Saturday, September 26, 2015

Garden homemakers

Eagle-eyed Pam did it again this morning – spotted a wasp's nest being started on our succulent Kalanchoe 'Copper Spoons'. I already knew about another wasp nest underway outside our kitchen window, so I thought it'd be nice to share some images of both nests with you in yet another "ain't nature wonderful" posting. But what really amazed me was how my eagle-eyed camera managed to get inside one of the wasp nests to show what's happening there at the moment. They're making babies!

Look closely inside each little perfect "cell" of this paper wasp's nest and you can see one little golden egg in each. In fact, look closely at the bottom-most cell on the right, and you can see the fine, papery fibres with which the wasp constructs the nest. The scientific name of this paper wasp is Polistes, and yes, I think this is the native species (although there are Asian paper wasps and European paper wasps in Australia as well).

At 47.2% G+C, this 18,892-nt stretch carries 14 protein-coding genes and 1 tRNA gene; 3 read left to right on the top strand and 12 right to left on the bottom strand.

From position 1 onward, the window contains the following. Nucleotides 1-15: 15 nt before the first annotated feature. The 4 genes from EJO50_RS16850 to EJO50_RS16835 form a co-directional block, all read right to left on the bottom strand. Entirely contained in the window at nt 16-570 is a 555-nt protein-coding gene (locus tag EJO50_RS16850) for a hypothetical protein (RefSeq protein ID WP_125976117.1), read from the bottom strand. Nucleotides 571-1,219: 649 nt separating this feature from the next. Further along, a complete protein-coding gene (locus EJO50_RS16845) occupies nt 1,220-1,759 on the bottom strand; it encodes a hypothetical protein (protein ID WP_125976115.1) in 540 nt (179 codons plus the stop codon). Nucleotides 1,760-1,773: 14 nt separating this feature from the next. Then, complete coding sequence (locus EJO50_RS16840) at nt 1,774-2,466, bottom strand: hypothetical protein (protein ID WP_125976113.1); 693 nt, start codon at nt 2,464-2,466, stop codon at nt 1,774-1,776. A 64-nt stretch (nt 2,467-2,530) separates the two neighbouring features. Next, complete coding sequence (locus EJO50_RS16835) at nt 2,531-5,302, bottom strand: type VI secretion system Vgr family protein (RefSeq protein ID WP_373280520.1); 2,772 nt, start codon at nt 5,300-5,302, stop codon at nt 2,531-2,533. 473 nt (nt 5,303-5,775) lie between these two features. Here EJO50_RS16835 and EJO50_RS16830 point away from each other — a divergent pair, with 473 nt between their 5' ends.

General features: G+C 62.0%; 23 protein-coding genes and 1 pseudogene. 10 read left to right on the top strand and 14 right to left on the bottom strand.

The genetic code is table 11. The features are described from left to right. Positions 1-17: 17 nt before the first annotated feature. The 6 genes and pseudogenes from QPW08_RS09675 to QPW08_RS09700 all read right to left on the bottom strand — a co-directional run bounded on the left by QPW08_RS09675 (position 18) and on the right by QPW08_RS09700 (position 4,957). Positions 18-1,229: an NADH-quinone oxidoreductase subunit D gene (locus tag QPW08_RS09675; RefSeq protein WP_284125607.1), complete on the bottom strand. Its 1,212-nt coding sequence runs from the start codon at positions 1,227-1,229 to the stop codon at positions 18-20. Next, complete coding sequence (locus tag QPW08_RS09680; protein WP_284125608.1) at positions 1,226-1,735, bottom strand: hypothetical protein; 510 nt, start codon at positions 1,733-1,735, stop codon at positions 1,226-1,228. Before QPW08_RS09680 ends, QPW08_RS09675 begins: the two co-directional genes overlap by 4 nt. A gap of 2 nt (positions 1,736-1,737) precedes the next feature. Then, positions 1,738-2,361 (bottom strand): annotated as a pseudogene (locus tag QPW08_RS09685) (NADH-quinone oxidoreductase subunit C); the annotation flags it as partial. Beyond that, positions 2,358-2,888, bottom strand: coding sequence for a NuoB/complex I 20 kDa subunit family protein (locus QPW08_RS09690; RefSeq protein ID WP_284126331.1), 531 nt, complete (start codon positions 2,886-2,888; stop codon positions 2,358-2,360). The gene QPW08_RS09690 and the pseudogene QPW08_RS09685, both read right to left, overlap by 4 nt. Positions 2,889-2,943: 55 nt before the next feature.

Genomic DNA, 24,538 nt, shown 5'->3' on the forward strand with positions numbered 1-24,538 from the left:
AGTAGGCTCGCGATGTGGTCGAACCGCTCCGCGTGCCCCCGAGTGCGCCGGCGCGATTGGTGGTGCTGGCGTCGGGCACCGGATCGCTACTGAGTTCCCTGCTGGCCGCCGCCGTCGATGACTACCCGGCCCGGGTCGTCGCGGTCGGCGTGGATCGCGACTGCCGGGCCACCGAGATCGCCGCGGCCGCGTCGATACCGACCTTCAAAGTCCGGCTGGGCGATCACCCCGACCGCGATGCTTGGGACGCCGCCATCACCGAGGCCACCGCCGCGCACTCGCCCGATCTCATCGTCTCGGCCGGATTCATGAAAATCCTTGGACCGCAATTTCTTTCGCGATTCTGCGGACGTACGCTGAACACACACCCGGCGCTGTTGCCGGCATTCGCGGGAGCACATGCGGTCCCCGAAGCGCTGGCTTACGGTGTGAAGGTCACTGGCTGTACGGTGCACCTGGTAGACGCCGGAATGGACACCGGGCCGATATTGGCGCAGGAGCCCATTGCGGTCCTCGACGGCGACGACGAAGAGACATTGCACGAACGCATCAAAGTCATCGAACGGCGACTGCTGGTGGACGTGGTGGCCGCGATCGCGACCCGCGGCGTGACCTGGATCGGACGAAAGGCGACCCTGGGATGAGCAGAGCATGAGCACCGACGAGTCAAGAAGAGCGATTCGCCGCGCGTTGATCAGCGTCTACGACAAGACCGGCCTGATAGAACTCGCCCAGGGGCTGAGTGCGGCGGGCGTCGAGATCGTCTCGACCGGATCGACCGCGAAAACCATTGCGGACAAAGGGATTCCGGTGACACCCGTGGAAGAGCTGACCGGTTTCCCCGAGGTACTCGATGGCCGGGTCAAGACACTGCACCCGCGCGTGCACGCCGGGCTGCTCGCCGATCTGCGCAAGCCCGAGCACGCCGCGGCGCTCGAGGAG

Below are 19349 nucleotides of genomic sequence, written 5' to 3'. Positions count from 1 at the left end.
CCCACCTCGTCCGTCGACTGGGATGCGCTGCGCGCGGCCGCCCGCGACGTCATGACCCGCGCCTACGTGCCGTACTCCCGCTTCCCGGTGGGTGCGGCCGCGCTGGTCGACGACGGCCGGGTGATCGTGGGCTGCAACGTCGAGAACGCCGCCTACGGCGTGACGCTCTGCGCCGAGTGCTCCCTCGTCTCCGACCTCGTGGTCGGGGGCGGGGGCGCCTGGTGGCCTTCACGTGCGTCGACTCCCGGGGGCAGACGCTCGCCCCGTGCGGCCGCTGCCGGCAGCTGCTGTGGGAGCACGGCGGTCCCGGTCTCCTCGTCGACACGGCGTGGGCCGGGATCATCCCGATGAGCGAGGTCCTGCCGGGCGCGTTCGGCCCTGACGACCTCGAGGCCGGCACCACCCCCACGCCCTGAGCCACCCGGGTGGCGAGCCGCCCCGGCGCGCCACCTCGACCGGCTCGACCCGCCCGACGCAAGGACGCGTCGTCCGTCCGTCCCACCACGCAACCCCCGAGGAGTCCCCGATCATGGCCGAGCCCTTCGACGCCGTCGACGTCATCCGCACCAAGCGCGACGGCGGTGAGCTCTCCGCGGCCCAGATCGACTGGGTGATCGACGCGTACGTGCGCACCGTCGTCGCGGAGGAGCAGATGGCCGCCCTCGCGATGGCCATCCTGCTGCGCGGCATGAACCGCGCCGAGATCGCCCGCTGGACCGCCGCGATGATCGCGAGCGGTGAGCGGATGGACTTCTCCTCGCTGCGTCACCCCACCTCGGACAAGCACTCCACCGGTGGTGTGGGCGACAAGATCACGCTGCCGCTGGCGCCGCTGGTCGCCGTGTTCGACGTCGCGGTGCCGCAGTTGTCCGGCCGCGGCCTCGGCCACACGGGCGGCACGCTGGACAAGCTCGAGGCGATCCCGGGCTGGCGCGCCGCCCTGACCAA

EDIT/UPDATE: see the bottom of this posting for a bit more info on this wasp. It IS a native paper wasp, and thanks to the Australian Museum for their help in identifying it for me.

Here's what Pammy spotted earlier on: another little wasp nest being started on the Kalanchoe 'Copper Spoons' in our succulent patch.

This is an ideal spot for a nest, as far as we are concerned, as I never get that close to the Copper Spoons plant and so I am very unlikely indeed to ever disturb the wasps, and they in turn will remain, as they usually are, peaceful yet busy beneficial insects in our garden.